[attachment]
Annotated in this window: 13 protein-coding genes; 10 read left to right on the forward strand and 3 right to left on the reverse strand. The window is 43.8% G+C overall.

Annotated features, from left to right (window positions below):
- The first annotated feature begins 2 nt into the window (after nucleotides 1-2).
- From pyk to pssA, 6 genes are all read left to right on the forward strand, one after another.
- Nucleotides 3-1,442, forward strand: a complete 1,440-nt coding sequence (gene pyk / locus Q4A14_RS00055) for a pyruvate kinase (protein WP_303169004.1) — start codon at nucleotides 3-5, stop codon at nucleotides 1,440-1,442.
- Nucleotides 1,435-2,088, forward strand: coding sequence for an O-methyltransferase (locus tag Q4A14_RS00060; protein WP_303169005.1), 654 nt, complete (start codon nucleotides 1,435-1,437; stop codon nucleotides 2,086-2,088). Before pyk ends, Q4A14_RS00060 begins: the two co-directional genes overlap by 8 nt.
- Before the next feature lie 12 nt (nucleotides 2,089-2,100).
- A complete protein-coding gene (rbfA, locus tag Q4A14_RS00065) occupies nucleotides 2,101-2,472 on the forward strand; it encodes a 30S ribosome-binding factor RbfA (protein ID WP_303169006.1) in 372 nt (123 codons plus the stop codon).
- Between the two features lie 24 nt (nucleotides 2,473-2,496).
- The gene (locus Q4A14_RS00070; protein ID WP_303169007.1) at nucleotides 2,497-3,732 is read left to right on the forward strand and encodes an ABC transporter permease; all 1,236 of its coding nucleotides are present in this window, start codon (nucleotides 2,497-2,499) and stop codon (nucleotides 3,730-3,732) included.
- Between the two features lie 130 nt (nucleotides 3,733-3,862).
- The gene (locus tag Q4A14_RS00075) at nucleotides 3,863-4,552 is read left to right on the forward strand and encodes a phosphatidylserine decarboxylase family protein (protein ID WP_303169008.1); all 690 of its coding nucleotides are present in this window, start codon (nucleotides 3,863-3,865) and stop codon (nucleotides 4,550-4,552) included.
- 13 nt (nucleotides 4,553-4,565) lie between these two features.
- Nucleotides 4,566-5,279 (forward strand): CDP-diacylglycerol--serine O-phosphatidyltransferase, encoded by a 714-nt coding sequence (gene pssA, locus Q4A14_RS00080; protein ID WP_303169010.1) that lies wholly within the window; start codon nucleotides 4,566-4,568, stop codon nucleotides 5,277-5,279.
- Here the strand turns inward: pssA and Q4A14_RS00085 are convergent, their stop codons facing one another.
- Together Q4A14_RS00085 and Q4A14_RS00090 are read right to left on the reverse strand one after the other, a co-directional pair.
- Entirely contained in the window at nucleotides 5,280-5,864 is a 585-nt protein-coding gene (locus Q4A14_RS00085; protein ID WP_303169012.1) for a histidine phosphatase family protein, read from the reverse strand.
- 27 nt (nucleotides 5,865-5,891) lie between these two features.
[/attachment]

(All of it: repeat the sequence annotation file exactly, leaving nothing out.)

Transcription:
Annotated in this window: 13 protein-coding genes; 10 read left to right on the forward strand and 3 right to left on the reverse strand. The window is 43.8% G+C overall.

Annotated features, from left to right (window positions below):
- The first annotated feature begins 2 nt into the window (after nucleotides 1-2).
- From pyk to pssA, 6 genes are all read left to right on the forward strand, one after another.
- Nucleotides 3-1,442, forward strand: a complete 1,440-nt coding sequence (gene pyk / locus Q4A14_RS00055) for a pyruvate kinase (protein WP_303169004.1) — start codon at nucleotides 3-5, stop codon at nucleotides 1,440-1,442.
- Nucleotides 1,435-2,088, forward strand: coding sequence for an O-methyltransferase (locus tag Q4A14_RS00060; protein WP_303169005.1), 654 nt, complete (start codon nucleotides 1,435-1,437; stop codon nucleotides 2,086-2,088). Before pyk ends, Q4A14_RS00060 begins: the two co-directional genes overlap by 8 nt.
- Before the next feature lie 12 nt (nucleotides 2,089-2,100).
- A complete protein-coding gene (rbfA, locus tag Q4A14_RS00065) occupies nucleotides 2,101-2,472 on the forward strand; it encodes a 30S ribosome-binding factor RbfA (protein ID WP_303169006.1) in 372 nt (123 codons plus the stop codon).
- Between the two features lie 24 nt (nucleotides 2,473-2,496).
- The gene (locus Q4A14_RS00070; protein ID WP_303169007.1) at nucleotides 2,497-3,732 is read left to right on the forward strand and encodes an ABC transporter permease; all 1,236 of its coding nucleotides are present in this window, start codon (nucleotides 2,497-2,499) and stop codon (nucleotides 3,730-3,732) included.
- Between the two features lie 130 nt (nucleotides 3,733-3,862).
- The gene (locus tag Q4A14_RS00075) at nucleotides 3,863-4,552 is read left to right on the forward strand and encodes a phosphatidylserine decarboxylase family protein (protein ID WP_303169008.1); all 690 of its coding nucleotides are present in this window, start codon (nucleotides 3,863-3,865) and stop codon (nucleotides 4,550-4,552) included.
- 13 nt (nucleotides 4,553-4,565) lie between these two features.
- Nucleotides 4,566-5,279 (forward strand): CDP-diacylglycerol--serine O-phosphatidyltransferase, encoded by a 714-nt coding sequence (gene pssA, locus Q4A14_RS00080; protein ID WP_303169010.1) that lies wholly within the window; start codon nucleotides 4,566-4,568, stop codon nucleotides 5,277-5,279.
- Here the strand turns inward: pssA and Q4A14_RS00085 are convergent, their stop codons facing one another.
- Together Q4A14_RS00085 and Q4A14_RS00090 are read right to left on the reverse strand one after the other, a co-directional pair.
- Entirely contained in the window at nucleotides 5,280-5,864 is a 585-nt protein-coding gene (locus Q4A14_RS00085; protein ID WP_303169012.1) for a histidine phosphatase family protein, read from the reverse strand.
- 27 nt (nucleotides 5,865-5,891) lie between these two features.